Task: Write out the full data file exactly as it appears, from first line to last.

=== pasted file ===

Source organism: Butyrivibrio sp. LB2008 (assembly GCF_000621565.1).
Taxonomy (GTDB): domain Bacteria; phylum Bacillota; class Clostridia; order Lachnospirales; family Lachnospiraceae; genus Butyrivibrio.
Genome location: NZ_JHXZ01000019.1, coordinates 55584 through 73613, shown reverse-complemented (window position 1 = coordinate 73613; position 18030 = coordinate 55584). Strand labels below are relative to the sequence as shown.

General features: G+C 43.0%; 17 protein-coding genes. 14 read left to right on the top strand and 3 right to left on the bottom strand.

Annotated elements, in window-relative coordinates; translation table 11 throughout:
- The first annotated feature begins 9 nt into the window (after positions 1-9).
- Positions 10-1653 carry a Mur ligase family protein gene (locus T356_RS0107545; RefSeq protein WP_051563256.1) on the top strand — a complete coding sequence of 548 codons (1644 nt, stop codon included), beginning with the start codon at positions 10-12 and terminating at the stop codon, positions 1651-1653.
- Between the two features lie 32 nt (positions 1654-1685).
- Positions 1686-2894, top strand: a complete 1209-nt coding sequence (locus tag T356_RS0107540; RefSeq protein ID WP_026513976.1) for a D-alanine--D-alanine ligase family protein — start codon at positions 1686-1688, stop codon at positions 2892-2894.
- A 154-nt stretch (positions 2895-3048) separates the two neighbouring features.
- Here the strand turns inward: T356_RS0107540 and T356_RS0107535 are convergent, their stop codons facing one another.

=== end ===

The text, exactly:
Source organism: Butyrivibrio sp. LB2008 (assembly GCF_000621565.1).
Taxonomy (GTDB): domain Bacteria; phylum Bacillota; class Clostridia; order Lachnospirales; family Lachnospiraceae; genus Butyrivibrio.
Genome location: NZ_JHXZ01000019.1, coordinates 55584 through 73613, shown reverse-complemented (window position 1 = coordinate 73613; position 18030 = coordinate 55584). Strand labels below are relative to the sequence as shown.

General features: G+C 43.0%; 17 protein-coding genes. 14 read left to right on the top strand and 3 right to left on the bottom strand.

Annotated elements, in window-relative coordinates; translation table 11 throughout:
- The first annotated feature begins 9 nt into the window (after positions 1-9).
- Positions 10-1653 carry a Mur ligase family protein gene (locus T356_RS0107545; RefSeq protein WP_051563256.1) on the top strand — a complete coding sequence of 548 codons (1644 nt, stop codon included), beginning with the start codon at positions 10-12 and terminating at the stop codon, positions 1651-1653.
- Between the two features lie 32 nt (positions 1654-1685).
- Positions 1686-2894, top strand: a complete 1209-nt coding sequence (locus tag T356_RS0107540; RefSeq protein ID WP_026513976.1) for a D-alanine--D-alanine ligase family protein — start codon at positions 1686-1688, stop codon at positions 2892-2894.
- A 154-nt stretch (positions 2895-3048) separates the two neighbouring features.
- Here the strand turns inward: T356_RS0107540 and T356_RS0107535 are convergent, their stop codons facing one another.